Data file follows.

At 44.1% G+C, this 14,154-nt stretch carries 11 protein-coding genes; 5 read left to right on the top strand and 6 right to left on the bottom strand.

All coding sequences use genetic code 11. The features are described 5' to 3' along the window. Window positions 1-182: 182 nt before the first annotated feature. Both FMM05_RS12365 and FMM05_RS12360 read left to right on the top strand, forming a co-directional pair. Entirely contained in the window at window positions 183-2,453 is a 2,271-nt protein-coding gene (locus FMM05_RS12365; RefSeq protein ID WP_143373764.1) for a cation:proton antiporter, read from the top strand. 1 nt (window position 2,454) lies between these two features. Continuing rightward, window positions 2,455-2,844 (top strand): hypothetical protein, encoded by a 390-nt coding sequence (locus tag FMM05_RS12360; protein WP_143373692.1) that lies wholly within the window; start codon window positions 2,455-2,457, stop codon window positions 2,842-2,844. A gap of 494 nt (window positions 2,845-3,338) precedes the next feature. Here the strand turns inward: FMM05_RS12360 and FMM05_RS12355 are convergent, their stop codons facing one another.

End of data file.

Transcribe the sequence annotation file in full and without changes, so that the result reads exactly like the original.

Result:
At 44.1% G+C, this 14,154-nt stretch carries 11 protein-coding genes; 5 read left to right on the top strand and 6 right to left on the bottom strand.

All coding sequences use genetic code 11. The features are described 5' to 3' along the window. Window positions 1-182: 182 nt before the first annotated feature. Both FMM05_RS12365 and FMM05_RS12360 read left to right on the top strand, forming a co-directional pair. Entirely contained in the window at window positions 183-2,453 is a 2,271-nt protein-coding gene (locus FMM05_RS12365; RefSeq protein ID WP_143373764.1) for a cation:proton antiporter, read from the top strand. 1 nt (window position 2,454) lies between these two features. Continuing rightward, window positions 2,455-2,844 (top strand): hypothetical protein, encoded by a 390-nt coding sequence (locus tag FMM05_RS12360; protein WP_143373692.1) that lies wholly within the window; start codon window positions 2,455-2,457, stop codon window positions 2,842-2,844. A gap of 494 nt (window positions 2,845-3,338) precedes the next feature. Here the strand turns inward: FMM05_RS12360 and FMM05_RS12355 are convergent, their stop codons facing one another.